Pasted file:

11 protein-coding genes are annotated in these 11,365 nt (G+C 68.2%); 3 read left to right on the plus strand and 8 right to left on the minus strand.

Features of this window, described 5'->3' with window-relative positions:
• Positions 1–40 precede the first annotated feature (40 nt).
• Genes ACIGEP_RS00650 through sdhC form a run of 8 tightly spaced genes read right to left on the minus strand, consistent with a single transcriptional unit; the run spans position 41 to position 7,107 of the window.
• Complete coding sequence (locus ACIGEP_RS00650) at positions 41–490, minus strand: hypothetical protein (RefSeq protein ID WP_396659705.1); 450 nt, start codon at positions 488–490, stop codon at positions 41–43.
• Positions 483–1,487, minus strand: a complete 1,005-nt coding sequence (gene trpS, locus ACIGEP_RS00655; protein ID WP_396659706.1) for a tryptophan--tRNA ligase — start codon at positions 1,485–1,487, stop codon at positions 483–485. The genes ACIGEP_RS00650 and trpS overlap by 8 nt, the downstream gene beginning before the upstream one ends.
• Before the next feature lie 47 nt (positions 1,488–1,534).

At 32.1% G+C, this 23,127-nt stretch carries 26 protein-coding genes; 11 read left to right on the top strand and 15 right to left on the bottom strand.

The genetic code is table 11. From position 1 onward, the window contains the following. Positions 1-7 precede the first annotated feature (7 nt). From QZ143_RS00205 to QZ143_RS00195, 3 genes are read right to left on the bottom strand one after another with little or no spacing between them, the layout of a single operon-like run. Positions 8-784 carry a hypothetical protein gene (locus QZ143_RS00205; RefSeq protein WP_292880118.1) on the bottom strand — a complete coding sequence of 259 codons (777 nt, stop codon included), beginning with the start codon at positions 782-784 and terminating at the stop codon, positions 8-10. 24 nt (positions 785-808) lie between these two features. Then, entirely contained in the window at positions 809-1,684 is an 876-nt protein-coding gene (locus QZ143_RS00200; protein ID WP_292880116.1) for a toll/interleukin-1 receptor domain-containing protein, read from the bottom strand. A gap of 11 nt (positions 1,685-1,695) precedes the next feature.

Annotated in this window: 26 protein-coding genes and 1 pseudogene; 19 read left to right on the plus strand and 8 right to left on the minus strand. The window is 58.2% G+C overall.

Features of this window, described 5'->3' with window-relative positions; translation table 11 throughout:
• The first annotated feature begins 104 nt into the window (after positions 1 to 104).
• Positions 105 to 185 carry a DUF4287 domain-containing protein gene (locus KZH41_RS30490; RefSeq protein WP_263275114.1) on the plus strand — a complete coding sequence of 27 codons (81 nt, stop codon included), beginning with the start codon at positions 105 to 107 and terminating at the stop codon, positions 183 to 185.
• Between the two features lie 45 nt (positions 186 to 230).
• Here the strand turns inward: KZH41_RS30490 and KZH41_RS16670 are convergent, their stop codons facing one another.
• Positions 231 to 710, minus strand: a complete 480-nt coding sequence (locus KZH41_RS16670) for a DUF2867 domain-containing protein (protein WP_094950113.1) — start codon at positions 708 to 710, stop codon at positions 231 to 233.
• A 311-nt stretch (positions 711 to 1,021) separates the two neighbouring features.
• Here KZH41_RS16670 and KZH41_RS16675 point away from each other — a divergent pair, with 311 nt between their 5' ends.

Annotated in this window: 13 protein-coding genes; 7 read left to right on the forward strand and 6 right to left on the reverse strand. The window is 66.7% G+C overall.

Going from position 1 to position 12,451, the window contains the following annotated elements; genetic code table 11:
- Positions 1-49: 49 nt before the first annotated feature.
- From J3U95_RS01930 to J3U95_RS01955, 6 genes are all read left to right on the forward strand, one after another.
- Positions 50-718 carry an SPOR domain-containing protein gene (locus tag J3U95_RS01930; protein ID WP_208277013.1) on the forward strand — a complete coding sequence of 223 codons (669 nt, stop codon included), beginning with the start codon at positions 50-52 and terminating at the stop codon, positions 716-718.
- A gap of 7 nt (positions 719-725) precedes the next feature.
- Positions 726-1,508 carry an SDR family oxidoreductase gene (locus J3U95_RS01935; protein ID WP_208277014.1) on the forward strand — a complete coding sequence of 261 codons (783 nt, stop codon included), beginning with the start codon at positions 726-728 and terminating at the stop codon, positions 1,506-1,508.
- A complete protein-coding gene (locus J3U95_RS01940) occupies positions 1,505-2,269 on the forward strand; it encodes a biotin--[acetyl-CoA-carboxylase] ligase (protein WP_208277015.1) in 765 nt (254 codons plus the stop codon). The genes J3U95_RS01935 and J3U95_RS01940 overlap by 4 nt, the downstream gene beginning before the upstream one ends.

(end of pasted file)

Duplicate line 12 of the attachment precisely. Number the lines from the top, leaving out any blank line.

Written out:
• The first annotated feature begins 104 nt into the window (after positions 1 to 104).